Because I’m Not That Kind Of Kiasu (I’m A Slightly Different Kind)

We went in to order P’s school books on the way to the airport a couple of weeks back (yes, we had all our suitcases, it was a comedy of… suitcases…) and the woman at the bookshop recommended some preparatory holiday workbooks. Like, as in, workbooks to do over the school holidays. In preparation. For the first year of primary school.

Of course I declined. Usually when I tell this story I like to add that last sentence in an airy tone, whilst cocking a single eyebrow. Workbooks? For the holidays? Whatever happened to kicking back over summer, enjoying some free time, and maybe relaxing with a bit of an in-car Chinese lesson whilst driving between the library and the art gallery?

Rene (Together We Roam) is also not that kind of kiasu. That's why she suggested the library and art gallery.

Rene (Together We Roam) is also not that kind of kiasu. That’s why she suggested the library and art gallery.

This Is What Happened To Free Time And Kick Backs

A Little Mandarin offered me their CD to review. I said yes. We actually took the train to the library and art gallery, but that’s not the point.

Was the CD any good?

It was! The vocals were clear (and not annoying) and the vocab level was set just nicely for P, who could understand enough to feel comfortable but not so much that he felt unchallenged. T thought the music was “lovely” and was happy to try and sing along. Toni Wang has done a great job fulfilling her aim of creating a contemporary-sounding children’s album which helps introduce young kids to Chinese.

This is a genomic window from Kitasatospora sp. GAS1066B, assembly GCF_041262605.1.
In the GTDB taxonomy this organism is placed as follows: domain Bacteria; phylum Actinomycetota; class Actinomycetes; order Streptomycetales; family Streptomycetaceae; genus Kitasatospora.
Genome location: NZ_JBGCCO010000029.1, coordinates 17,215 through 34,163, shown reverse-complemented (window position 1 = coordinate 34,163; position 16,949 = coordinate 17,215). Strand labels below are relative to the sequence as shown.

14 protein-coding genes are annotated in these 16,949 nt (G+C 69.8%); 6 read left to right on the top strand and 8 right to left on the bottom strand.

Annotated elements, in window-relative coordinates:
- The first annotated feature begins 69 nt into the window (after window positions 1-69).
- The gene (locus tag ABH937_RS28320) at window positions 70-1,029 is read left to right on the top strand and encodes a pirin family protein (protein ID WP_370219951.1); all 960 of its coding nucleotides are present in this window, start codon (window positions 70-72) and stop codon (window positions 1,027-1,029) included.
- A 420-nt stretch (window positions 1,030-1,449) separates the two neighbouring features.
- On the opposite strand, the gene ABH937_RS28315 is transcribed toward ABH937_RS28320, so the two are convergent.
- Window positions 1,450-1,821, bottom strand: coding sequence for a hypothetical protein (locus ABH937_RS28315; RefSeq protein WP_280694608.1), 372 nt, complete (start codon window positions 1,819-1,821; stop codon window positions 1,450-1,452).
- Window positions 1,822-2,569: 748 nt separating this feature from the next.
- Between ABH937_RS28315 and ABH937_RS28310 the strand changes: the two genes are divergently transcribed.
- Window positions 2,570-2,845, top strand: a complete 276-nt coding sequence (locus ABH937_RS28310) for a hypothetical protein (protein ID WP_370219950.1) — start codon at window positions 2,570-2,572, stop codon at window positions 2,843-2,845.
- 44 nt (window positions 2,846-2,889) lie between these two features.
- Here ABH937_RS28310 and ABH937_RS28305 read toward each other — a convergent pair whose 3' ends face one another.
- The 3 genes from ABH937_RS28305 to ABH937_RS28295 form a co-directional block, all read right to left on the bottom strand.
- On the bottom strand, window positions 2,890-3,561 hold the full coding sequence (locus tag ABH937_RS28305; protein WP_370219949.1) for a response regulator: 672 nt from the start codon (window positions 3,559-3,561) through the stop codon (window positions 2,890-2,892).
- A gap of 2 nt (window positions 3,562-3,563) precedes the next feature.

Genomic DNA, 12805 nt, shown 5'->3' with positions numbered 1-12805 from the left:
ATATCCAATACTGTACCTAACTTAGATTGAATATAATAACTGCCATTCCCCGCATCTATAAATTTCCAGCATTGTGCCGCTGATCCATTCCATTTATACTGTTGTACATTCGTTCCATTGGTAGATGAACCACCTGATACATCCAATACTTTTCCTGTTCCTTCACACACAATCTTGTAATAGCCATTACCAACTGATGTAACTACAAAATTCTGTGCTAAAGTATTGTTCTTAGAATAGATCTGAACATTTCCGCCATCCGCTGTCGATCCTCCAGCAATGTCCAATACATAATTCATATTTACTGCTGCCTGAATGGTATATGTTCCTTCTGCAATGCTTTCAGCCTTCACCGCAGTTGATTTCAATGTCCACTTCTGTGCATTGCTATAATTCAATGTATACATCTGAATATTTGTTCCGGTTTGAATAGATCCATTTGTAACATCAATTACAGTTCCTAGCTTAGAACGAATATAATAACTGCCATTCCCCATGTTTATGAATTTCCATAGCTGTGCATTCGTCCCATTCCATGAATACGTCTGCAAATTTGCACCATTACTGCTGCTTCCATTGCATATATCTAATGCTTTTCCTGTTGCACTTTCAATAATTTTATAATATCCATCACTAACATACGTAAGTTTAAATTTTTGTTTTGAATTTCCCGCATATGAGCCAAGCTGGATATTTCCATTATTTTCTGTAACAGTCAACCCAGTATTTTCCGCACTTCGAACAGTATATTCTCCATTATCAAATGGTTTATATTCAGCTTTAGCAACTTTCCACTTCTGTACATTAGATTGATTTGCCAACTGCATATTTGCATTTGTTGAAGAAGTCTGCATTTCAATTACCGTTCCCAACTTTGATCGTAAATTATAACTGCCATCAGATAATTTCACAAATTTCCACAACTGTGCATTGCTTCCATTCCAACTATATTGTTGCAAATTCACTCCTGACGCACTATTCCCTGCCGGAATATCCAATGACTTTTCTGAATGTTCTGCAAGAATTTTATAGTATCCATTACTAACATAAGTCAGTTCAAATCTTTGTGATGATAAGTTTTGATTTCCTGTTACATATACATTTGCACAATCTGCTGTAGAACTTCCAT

Was there anything we didn’t like about it?

Well, P was quite miffed to find that the CD contained no music from Star Wars. I argued with him for a short period about the appropriateness of the Star Wars soundtrack for the purpose of learning Chinese, given that it’s essentially a lyric-less score, but he countered that the lack of lyrics make it perfect for people of all languages and at that point I admit I gave up, which may or may not be connected to the fact that he now plays The Imperial March whenever I come downstairs for breakfast, as if I don’t dislike mornings enough.

The verdict?

Great CD for helping introduce Mandarin Chinese to 2-5 year olds. Definitely more Twinkle Twinkle than Star Wars, though. Would suit the I’m-not-kiasu-I-just-happen-to-enjoy-educational-outings parenting set.

More information:

At A Little Mandarin, the website. Available over there: samples to listen to and lyrics to help you sing along.


Still to come: that time I pointlessly challenged a nonagenarian to a throw-down over packing lists.